To vote or not to vote that is the question

A young man sits in a cream coloured chair; he is thin and tall, unshaven, with long messy Hoxton hair. His clothes are fashionable and the top few buttons of his shirt are undone. He leans forward earnestly; desperate to be taken seriously, when he speaks it is with a manic energy. He moves seamlessly from off the cuff remarks to buzz words taken from the meta-tags of any news website: “the 1%”, “occupy”, “apathy”. His words do not always make sense, his points half formed, he has more passion than facts and towards the end he starts to lose his temper.

Opposite sits an older man, relaxed, confident in his own element, his suit is well tailored but not flashy. He has a beard, a change of image, it looks a little out of place. He leans back with easy confidence. His body language, his mood, his words are dismissive. He knows the problems with everything the young man says; the flaws, the details passed over, the over-ambition and the under-planning. He remains calm but over time grows more hostile and less accommodating.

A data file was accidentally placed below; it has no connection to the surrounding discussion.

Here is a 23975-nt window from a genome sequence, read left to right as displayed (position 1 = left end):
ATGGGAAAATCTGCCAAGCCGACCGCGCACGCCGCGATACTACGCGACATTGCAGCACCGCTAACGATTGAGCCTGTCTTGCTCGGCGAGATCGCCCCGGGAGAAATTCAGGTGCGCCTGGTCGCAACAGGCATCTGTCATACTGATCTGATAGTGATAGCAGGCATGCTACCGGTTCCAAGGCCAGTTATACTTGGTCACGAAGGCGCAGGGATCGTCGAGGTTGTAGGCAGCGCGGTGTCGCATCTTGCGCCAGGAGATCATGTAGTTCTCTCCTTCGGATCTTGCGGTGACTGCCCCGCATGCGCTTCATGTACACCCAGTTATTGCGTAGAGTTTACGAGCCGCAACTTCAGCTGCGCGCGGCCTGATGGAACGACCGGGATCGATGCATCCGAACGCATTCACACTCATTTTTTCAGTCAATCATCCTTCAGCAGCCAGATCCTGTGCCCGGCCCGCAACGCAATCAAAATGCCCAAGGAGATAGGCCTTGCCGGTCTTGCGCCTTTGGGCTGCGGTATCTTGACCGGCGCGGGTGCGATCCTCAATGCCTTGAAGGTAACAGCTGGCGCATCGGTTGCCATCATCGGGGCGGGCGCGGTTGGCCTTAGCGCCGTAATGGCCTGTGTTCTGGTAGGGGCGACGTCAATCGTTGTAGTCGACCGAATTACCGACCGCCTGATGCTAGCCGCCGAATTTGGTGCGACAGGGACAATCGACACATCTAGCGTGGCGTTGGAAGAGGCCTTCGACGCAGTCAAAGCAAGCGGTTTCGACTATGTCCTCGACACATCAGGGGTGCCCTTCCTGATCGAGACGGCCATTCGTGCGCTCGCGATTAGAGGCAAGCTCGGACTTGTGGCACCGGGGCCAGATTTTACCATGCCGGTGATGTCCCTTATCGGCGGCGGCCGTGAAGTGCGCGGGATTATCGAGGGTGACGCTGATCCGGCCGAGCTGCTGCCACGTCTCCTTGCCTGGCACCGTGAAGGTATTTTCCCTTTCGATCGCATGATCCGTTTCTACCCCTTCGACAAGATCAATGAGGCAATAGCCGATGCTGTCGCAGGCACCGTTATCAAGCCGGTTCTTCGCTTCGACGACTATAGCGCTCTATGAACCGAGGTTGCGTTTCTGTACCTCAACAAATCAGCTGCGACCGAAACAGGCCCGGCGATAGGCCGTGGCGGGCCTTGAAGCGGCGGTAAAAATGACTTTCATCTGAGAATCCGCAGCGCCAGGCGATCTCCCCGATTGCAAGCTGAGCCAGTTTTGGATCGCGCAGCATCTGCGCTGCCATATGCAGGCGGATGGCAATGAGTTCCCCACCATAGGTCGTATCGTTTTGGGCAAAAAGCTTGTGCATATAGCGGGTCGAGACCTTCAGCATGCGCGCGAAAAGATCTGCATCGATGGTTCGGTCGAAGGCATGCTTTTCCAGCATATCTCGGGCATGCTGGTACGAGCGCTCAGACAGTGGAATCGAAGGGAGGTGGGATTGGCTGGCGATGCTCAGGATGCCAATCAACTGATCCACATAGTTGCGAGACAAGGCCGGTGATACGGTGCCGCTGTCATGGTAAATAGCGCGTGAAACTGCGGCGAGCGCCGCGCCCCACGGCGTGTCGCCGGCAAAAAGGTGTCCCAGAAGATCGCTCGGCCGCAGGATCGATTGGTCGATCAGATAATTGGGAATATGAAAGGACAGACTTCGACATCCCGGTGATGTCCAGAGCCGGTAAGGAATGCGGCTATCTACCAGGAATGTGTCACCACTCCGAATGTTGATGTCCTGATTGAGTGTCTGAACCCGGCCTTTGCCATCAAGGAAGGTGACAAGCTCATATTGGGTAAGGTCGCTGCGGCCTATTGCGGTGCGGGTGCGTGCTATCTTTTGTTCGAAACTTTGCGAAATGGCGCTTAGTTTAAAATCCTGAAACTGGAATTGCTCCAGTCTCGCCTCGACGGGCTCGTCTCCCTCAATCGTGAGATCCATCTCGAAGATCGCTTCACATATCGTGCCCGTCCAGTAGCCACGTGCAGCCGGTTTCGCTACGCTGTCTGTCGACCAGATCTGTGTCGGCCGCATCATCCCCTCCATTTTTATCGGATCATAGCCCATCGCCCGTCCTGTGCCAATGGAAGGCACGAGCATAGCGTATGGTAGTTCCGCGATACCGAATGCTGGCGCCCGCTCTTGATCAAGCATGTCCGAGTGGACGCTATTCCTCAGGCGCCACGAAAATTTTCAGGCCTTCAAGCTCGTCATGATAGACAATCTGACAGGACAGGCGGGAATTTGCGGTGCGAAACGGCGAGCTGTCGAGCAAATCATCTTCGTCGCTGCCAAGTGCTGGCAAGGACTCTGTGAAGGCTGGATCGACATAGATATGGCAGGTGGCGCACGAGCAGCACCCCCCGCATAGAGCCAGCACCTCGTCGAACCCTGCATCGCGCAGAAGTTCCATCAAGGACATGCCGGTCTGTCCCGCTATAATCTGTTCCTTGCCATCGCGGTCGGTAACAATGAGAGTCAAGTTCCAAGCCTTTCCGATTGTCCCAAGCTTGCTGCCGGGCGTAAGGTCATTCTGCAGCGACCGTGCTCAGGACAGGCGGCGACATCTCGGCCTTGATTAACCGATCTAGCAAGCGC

It would be easy to characterise this as an argument between the young and the old or the left and the right, but it is really an argument of change against more of the same. The young embrace new ideas and flirt with left wing radicalism. The old have become jaded, they have seen so many grand-narratives rise and fall and see the same arguments, the same failings, repeated endlessly. They have become cynical and selfish and it’s easier to dismiss someone for their lack of thought than listen to their complaints.

This is the point we have reached as a society, change or more of the same. Soon, the political parties will begin the run up to the 2015 general election. Labour will promise change and the Conservatives will stand on the “more of the same” platform. However many young, poor and disenfranchised voters will see both as offering more of the same. On the ballot paper there is the same austerity, the same bowing to the Murdoch press and big business, the same paralysis to tackle the growing problem of climate change. There is a feeling that a vote will change nothing. The change we want individually cannot be gained by a single vote so it seems to be worthless. Any change that is promised is rarely delivered on. So many do not vote.